In times like these, our prayer may need to be expressive and embodied, visceral and vocal. How else can we pray with our immense anger and grief? How else can we pray about ecocide, about the death that humanity is unleashing upon Mother Earth and upon ourselves? How else can we break through our inertia and despair, so that we don’t shut down and go numb? …
I’ve taken to praying outdoors. I go outside, feel the good earth beneath my feet and the wind on my face, and I sing to the trees—to oak and beech, hemlock and pines. Making up the words and music as I go along, I sing my grief to the trees that are going down, and my grief for so much more—for what we have lost and are losing, and for what we are likely to lose. I sing my outrage about these beautiful old trees being cut to the roots, their bodies chipped to bits and hauled away to sell. I sing my fury about the predicament we’re in as a species. I sing my protest of the political and corporate powers-that-be that drive forward relentlessly with business as usual, razing forests, drilling for more oil and fracked gas, digging for more coal, expanding pipeline construction, and opening up public lands and waters to endless exploitation, as if Earth were their private business and they were conducting a liquidation sale. I sing out my shame to the trees, my repentance and apology for the part I have played in Earth’s destruction and for the part my ancestors played when they stole land and chopped down the original forests of the Native peoples who lived here. I sing my praise for the beauty of trees and my resolve not to let a day go by that I don’t celebrate the precious living world of which we are so blessedly a part. I’m not finished until I sing my determination to renew action for trees and for all of God’s Creation…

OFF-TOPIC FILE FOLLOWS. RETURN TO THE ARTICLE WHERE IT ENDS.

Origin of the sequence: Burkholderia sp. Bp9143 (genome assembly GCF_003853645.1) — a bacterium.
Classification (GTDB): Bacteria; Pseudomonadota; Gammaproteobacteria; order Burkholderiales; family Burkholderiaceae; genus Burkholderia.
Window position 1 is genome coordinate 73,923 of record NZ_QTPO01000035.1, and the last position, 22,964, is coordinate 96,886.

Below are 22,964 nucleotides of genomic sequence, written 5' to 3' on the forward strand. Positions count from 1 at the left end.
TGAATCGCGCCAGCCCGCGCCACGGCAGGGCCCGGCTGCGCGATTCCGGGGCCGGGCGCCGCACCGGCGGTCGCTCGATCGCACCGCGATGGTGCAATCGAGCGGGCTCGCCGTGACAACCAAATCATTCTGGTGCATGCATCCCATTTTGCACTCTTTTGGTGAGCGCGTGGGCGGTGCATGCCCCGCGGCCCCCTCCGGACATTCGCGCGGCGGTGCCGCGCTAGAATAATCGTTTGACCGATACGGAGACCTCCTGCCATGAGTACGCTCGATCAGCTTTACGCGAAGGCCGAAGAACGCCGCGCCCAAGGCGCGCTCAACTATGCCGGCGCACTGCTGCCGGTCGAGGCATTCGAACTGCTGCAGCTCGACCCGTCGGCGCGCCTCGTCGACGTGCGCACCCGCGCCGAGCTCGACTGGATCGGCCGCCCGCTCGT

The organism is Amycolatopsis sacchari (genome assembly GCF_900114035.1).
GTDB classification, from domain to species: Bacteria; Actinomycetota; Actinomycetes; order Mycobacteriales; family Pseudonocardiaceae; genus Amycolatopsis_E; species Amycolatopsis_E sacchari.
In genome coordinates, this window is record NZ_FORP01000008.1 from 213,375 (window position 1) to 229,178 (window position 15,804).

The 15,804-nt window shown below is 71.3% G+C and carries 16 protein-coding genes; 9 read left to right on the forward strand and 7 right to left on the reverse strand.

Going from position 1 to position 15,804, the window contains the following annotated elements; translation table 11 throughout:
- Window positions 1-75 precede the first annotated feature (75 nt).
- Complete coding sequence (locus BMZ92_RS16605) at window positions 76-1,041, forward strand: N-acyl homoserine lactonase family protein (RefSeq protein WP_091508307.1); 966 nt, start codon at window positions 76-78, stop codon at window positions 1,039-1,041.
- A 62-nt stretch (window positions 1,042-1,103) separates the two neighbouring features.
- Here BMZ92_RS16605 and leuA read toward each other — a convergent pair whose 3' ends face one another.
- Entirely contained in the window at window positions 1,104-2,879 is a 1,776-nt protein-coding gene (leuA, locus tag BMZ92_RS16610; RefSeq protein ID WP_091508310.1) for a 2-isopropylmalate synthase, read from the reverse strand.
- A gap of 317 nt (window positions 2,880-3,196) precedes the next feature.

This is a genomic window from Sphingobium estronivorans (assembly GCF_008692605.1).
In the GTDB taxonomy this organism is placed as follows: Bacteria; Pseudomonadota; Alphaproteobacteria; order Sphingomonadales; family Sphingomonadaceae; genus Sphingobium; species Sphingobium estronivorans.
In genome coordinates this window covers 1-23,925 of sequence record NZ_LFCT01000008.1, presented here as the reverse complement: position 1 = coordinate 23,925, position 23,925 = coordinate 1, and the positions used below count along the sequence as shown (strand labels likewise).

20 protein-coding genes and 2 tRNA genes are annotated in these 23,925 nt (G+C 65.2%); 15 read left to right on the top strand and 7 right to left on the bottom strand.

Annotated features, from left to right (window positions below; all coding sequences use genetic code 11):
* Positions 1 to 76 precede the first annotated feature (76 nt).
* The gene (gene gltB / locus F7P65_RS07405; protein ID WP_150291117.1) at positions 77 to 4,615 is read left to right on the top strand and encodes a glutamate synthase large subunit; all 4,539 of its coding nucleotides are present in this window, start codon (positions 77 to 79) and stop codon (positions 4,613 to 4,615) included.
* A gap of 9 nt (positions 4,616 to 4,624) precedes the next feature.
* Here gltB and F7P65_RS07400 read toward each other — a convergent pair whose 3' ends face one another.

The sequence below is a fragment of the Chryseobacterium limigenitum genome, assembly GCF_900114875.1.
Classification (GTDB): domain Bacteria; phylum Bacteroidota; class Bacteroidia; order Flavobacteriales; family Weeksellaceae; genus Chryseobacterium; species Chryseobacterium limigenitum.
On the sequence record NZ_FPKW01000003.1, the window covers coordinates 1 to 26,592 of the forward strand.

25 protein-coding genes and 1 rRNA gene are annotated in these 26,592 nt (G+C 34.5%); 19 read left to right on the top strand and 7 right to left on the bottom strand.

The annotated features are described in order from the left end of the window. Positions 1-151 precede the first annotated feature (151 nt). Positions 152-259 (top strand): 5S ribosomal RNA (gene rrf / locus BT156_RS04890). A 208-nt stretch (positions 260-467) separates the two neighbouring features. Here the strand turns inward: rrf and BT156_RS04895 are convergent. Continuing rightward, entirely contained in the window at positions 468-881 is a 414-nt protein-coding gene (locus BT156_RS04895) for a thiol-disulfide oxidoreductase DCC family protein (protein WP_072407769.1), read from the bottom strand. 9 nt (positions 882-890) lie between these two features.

So our prayer may be noisy and expressive, or it may be very quiet. It may be the kind of prayer that depends on listening in stillness and silence with complete attention: listening to the crickets as they pulse at night, listening to the rain as it falls, listening to our breath as we breathe God in and breathe God out, listening to the inner voice of love that is always sounding in our heart. A discipline of contemplative prayer or meditation can set us free from the frantic churn of thoughts and feelings and enable our spirit to rest and roam in a vaster, wilder space.
Rev. Dr. Margaret Bullitt-Jonas
Copyright © 2021 by CAC. Used by permission of CAC. All rights reserved worldwide.
PRAYERS AND INTERCESSIONS
We pray for the world…
Lord, in your mercy
hear our prayer.
We pray for the universal church of Christ…
Lord, in your mercy
hear our prayer.
We pray for one another and all those known to us…
Lord, in your mercy
hear our prayer.
THE LORD’S PRAYER
As our Saviour taught us, so we pray
Our Father in heaven, hallowed be your name,
your kingdom come, your will be done, on earth as in heaven.
Give us today our daily bread.
Forgive us our sins as we forgive those who sin against us.
Lead us not into temptation but deliver us from evil.
For the kingdom, the power,
and the glory are yours now and for ever.
May God the provider of green pastures and
quiet waters be the peace in our hearts today
May Jesus our guide on mountain top and valley
deep be the hope in our hearts today
May the Spirit of truth and knowledge
comforter and friend be the strength i
n our hearts today
May the beauty of God be reflected in your eyes,
the love of God be reflected in your hands,
the wisdom of God be reflected in your words,
and the knowledge of God flow from your heart,
that all might see, and seeing, believe
Thank you for join us. Have a wonderful day!
Revd. Ernesto Lozada-Uzuriaga